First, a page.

The third tab presents the change in the relative share of fossil fuel consumption by fuel type on a percentage basis, calculated using equivalent energy content (Btu). This highlights changes in the relative market shares of coal, natural gas, and petroleum. The Central region was the only part of the country where coal showed a noticeable increase in the share of total fossil fuel consumption at the expense of natural gas. In the MidAtlantic and Southeast regions, natural gas increased its share of total fossil fuel consumption at the expense of coal, while in Florida, both coal and natural gas showed an increase in the share of total fossil fuel consumption at the expense of other fossil fuels.
The fourth tab presents the change in coal and natural gas consumption on an energy content basis between September 2013 and September 2014 by region. Once again, the changes in total coal and natural gas consumption were very similar to the changes seen in total coal and natural gas net generation in each region.
Fossil fuel prices
To gain some insight into the changing pattern of consumption of fossil fuels over the past year, we look at relative monthly average fuel prices. A common way to compare fuel prices is on an equivalent $ / MMBtu basis as shown in the chart above. The price of natural gas at Henry Hub increased slightly from the previous month, going from $4.01 / MMBtu in August 2014 to $4.04 / MMBtu in September 2014. The natural gas price for New York City (Transco Zone 6 NY) decreased for the eight consecutive month, going from $2.50 / MMBtu in August 2014 to $2.30 / MMBtu in September 2014. Like many natural gas prices in the Northeast, the New York City natural gas price is now well below the price of natural gas at Henry Hub. This is mainly due to the growth of natural gas coming out of the Marcellus region and a slight increase in pipeline capacity to the Northeast.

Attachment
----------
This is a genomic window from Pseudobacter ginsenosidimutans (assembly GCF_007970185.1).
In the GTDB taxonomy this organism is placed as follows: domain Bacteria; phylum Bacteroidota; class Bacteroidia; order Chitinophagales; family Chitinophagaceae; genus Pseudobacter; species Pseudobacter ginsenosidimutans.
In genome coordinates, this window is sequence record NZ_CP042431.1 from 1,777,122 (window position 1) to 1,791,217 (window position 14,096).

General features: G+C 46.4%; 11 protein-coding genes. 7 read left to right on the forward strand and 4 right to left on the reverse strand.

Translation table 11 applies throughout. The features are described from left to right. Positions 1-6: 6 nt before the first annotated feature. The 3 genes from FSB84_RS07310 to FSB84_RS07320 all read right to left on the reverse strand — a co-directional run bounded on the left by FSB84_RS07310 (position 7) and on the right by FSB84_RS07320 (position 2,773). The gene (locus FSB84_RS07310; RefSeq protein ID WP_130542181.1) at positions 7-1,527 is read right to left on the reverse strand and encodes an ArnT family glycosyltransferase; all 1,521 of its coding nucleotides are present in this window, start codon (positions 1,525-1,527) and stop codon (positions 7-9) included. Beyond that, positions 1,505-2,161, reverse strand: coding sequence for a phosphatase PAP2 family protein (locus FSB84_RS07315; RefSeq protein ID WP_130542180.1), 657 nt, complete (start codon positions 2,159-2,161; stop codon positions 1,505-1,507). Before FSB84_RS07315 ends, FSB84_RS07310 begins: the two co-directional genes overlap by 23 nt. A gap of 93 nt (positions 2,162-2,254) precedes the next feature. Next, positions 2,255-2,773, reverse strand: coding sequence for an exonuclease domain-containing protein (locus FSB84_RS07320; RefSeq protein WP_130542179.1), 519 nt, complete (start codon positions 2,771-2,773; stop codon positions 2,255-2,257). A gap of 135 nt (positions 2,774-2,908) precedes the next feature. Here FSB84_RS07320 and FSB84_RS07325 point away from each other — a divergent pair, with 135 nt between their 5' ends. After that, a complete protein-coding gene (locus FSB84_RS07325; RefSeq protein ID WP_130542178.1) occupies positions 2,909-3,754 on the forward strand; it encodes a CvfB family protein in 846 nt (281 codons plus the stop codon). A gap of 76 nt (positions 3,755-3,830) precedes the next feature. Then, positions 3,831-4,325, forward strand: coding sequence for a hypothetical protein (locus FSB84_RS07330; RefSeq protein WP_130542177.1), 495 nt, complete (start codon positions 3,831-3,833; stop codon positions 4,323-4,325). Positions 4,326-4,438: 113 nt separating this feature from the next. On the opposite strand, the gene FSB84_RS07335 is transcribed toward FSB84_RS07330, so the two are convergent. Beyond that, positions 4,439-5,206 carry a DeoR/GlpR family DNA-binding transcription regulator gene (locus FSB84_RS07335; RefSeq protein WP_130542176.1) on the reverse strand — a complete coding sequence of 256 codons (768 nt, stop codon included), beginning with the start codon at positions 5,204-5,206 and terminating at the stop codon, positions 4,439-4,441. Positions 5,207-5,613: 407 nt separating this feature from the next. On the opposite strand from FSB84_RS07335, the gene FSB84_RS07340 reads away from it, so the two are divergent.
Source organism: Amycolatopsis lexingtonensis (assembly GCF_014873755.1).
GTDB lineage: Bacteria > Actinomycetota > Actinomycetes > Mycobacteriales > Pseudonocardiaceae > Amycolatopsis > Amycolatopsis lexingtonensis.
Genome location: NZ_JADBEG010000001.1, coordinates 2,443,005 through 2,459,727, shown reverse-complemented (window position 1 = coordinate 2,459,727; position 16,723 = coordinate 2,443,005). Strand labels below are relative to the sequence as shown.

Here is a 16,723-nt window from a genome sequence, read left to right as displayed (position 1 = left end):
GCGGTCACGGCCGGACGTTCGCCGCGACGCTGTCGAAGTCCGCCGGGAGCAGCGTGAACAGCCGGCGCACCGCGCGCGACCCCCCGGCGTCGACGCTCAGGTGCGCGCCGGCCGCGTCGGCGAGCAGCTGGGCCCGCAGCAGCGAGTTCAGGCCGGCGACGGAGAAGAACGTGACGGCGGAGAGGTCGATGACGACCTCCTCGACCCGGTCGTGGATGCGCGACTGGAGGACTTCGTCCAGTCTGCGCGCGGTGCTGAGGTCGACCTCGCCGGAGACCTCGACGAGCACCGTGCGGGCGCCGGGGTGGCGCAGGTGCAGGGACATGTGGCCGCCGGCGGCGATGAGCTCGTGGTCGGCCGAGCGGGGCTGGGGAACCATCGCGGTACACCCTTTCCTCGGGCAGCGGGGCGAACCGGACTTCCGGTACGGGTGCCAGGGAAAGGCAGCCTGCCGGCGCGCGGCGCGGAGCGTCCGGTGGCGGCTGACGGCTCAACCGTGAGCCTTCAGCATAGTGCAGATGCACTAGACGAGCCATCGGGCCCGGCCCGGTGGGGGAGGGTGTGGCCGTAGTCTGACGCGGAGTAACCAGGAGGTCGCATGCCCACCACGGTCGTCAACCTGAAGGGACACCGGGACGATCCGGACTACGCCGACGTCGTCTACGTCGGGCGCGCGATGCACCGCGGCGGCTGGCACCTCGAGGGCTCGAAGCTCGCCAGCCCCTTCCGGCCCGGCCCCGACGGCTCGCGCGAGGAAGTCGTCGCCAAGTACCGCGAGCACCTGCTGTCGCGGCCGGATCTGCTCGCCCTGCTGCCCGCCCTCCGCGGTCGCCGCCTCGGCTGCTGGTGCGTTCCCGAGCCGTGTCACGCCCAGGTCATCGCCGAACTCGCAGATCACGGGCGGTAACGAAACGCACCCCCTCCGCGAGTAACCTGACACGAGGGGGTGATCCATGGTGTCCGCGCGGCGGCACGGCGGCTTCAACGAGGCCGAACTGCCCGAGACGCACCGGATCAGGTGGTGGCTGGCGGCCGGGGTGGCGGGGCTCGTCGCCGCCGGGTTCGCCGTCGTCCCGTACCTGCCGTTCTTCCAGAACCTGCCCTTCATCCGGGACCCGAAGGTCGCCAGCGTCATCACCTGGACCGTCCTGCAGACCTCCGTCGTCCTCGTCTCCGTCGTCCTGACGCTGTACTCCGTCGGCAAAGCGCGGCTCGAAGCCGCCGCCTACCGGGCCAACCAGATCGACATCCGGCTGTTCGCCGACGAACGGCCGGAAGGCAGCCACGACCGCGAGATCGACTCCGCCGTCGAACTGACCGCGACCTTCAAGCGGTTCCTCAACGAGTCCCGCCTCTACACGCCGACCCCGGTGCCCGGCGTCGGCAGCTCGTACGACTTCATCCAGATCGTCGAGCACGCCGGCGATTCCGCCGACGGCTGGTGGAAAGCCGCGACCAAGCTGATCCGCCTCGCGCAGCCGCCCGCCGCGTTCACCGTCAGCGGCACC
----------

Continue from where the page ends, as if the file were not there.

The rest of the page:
For the second consecutive month, the New York Harbor residual oil price decreased from the previous month, going from $16.89 / MMBtu in August 2014 to $16.34 / MMBtu in September 2014. Regardless, oil used as a fuel for electricity generation is almost always priced out of the market.
A fuel price comparison based on equivalent energy content ($ / MMBtu) does not reflect differences in energy conversion efficiency (heat rate) among different types of generators. Gas-fired combined-cycle units tend to be more efficient than coal-fired steam units. The second tab shows coal and natural gas prices on an equivalent energy content and efficiency basis. The spread between the Henry Hub natural gas price and the price of Central Appalachian coal on a $ / MWh basis increased only slightly compared to last month. However, because of the continued decrease in the New York City natural gas price, the price of Central Appalachian coal on a $ / MWh basis continues to be higher than the New York City natural gas price.
The conversion shown in this chart is done for illustrative purposes only. The competition between coal and natural gas to produce electricity is more complex. It involves delivered prices and emission costs, the terms of fuel supply contracts and the workings of fuel markets.